Photo above of Master Barber "Teddy Boy Greg."
Tattoo above on "Teddy Boy Greg" by Fernie Andrade.
Traditional hand tattooing by Brent McCown.
All photos above by Rebecca Holmes.
I'm back in NYC after the non-stop party that was the Brighton Tattoo Convention. With the miserable winter weather, one would think I'd spend my vacation days flying south to Caribbean beaches and not the cold English seaside, but I couldn't pass up the opportunity to spend my birthday with friends who were traveling from around the world to be a part of this show. I most definitely made the right choice.
The convention took place at the Hilton Brighton Metropole Hotel, located directly on the seafront in the center of the city. It was a massive labyrinth of booths throughout the hotel's convention center, with over 350 artists from over 16 countries working.
In sharp contrast, down the aisle, rap music blared from the booth that housed Norm, Big Sleeps, & Big Meas doing their sought-after script. Crowds also formed around other big names from the US such as Thomas Hooper, Bugs, Bong, and BJ Betts, among many others.
Tattoo above by BJ Betts.
UK legends George Bone, Lal Hardy, and Alex Binnie drew
plenty of fans as well. [As a side note: Alex had a gathering on Thursday night before
the show for the release of Charles Boday's Handpoke Tattoo book, and it was great
to check out his Brighton shop, which has that same cool vibe as his
iconic London studio.]
One particular thing I found interesting in the lead-up to the show was that many artists -- who normally book their convention appointments months in advance -- were advertising that they would be doing almost all walk-ups, so lucky convention goers who got in early could get prized time without being on a waiting list. I wonder if they knew how lucky they really were.The tattoo competitions were limited to Best of Day entries with Guen Douglas winning Friday for a neo-traditional lady hand tattoo; Ryan Evans winning Saturday for his black and grey portrait of Marlane Dietrich; and Alex Gotza of Dirty Roses Tattoo in Greece winning Sunday for a full thigh gypsy tattoo (shown below).
As for me, I spent much of my time helping the convention organizer Woody manage the press, as there was a lot of interest in this eighth year of the show. But when I wasn't doing that, you'd most likely find me at the opulently decked out booth -- complete with gold drapery and Moroccan lanterns -- of tattoo witches Alicia Cardenas, Goldilox, Delphine Noiztoy, and Lorena Morato. Other stunners at that booth were model Moniasse, Frank Doody, and Drew Becket. [All of whom are shown in the pic below.] I shared a rented house with these beautiful people, kind of like a Real World Brighton, and ... I think I'll leave the exploits (and damaging photos) off this blog. Moving on ...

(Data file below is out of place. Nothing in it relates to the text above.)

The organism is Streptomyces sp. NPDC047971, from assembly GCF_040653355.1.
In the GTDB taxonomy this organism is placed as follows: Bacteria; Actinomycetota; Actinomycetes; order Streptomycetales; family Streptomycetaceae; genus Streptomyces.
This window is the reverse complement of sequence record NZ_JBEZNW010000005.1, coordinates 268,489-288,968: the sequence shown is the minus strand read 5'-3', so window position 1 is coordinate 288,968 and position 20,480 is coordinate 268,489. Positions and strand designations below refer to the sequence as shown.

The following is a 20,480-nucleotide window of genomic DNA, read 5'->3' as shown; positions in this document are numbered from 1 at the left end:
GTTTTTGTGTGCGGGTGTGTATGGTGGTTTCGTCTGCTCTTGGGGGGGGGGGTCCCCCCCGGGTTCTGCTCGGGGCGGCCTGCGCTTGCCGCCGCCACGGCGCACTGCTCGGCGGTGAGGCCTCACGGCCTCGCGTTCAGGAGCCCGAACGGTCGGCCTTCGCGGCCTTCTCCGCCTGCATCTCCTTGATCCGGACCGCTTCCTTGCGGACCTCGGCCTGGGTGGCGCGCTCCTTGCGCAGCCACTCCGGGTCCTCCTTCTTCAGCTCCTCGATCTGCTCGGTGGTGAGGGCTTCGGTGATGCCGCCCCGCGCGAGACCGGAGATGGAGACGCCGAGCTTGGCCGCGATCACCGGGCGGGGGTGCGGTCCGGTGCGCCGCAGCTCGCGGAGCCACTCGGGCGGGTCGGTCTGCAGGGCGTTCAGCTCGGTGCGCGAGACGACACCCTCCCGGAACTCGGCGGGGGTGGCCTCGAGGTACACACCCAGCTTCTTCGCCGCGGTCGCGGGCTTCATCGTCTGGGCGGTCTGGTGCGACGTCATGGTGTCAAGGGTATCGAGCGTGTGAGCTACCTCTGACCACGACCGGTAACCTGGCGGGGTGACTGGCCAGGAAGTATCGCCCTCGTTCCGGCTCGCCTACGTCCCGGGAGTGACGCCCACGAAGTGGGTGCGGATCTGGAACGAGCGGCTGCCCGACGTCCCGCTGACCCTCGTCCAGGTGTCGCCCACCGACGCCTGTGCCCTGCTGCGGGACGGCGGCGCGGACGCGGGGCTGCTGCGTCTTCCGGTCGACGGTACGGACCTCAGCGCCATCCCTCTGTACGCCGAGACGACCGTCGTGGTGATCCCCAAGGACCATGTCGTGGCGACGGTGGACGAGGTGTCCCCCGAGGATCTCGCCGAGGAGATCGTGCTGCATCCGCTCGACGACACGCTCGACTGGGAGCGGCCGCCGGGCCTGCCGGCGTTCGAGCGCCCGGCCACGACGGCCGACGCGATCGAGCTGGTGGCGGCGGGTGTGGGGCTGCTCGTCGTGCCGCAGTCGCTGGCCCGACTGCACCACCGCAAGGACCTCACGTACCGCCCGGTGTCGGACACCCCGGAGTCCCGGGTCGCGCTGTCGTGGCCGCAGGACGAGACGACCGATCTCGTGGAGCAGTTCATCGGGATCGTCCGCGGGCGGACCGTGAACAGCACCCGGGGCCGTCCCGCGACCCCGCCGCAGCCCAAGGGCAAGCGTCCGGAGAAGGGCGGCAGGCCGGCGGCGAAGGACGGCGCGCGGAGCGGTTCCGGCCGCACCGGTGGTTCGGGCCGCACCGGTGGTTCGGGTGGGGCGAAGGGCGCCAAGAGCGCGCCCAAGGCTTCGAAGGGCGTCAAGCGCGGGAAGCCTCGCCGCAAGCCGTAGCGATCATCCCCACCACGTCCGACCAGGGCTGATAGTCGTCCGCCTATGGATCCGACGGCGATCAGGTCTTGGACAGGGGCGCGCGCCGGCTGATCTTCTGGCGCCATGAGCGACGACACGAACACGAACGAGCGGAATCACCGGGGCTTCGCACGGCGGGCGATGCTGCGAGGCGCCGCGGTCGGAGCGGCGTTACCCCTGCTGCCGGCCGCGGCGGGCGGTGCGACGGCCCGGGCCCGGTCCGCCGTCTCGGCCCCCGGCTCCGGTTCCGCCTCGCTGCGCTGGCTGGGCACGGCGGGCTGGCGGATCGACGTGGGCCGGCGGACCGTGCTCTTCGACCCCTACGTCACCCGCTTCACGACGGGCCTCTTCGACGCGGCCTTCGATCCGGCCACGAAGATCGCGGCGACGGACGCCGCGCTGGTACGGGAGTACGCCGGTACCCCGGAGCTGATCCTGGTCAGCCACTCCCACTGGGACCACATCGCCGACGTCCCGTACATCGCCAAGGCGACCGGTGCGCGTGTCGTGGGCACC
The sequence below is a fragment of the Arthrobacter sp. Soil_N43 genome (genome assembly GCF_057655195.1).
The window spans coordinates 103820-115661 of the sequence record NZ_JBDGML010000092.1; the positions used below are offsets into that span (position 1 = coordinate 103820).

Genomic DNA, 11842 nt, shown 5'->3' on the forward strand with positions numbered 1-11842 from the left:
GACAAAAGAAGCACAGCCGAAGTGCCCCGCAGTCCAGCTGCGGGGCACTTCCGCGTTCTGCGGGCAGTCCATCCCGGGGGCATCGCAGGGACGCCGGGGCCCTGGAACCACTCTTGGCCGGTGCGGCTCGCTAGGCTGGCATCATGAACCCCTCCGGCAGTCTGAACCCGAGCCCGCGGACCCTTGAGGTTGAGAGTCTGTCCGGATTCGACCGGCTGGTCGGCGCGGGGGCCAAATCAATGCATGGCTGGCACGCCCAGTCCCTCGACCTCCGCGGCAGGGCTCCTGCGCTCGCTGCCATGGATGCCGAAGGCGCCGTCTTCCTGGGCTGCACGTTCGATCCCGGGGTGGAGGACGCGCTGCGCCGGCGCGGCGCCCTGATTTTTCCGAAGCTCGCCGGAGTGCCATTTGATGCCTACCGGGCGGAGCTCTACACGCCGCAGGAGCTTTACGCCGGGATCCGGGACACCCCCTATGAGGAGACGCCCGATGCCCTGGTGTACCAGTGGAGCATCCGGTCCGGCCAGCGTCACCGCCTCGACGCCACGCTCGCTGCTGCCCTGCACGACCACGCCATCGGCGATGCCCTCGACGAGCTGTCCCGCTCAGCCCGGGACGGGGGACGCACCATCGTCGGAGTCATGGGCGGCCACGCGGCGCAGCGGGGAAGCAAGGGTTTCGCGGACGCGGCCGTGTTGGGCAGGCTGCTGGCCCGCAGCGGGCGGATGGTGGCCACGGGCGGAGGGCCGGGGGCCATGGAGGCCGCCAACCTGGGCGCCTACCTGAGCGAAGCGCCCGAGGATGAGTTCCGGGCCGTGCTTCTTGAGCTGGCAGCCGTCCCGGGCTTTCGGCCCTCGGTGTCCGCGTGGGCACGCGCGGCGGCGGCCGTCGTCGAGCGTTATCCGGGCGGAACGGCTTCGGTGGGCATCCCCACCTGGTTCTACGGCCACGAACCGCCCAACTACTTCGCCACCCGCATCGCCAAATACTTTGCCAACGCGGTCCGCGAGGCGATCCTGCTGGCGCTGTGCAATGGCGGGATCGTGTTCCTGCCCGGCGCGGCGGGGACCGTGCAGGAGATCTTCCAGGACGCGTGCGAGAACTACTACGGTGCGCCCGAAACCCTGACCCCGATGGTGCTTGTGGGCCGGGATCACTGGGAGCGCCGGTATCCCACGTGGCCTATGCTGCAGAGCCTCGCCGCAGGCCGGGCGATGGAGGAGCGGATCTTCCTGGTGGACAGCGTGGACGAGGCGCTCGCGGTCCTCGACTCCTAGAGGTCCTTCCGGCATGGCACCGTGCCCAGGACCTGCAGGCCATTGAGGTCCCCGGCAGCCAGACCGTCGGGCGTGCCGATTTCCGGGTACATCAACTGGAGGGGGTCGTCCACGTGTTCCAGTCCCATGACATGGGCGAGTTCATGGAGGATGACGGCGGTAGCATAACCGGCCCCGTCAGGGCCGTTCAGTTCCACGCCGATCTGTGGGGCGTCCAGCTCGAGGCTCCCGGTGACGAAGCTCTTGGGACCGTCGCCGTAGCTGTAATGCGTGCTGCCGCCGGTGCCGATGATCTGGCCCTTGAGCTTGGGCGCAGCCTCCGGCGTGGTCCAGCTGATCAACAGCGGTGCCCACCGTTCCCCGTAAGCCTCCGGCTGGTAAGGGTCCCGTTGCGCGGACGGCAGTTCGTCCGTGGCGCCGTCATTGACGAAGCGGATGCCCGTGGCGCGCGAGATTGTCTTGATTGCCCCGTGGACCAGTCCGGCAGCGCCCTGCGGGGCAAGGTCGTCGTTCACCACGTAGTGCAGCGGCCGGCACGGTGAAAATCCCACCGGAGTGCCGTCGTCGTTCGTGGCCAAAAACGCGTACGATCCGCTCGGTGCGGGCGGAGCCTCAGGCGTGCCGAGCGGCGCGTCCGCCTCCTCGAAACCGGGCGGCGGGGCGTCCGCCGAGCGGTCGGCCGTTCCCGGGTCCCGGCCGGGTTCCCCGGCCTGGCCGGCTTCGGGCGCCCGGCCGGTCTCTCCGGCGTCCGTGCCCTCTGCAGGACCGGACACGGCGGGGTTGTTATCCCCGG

More seriously, there was also a lot of tattoo history shared at the show. Our friend Dr. Matt Lodder gave a wonderful talk on Sutherland MacDonald, "the first tattoo artist." And just outside his roundtable discussion, you could view the artifacts and archival photos from the famed Bristol Tattoo Club. I also particularly loved the fine art exhibition of Ramon Maiden (a post on him is coming soon).
Most of the hard partying took place at the Sailor Jerry cocktail lounge and by the main stage where crowds of psychobilly babes gathered on Friday to see The Meteors, who still can bring a mosh pit to action after 35 years (with an older shirtless crowd). Other bands through the weekend included The Sex Pistols Experience, as well as King Salami and the Cumberland 3.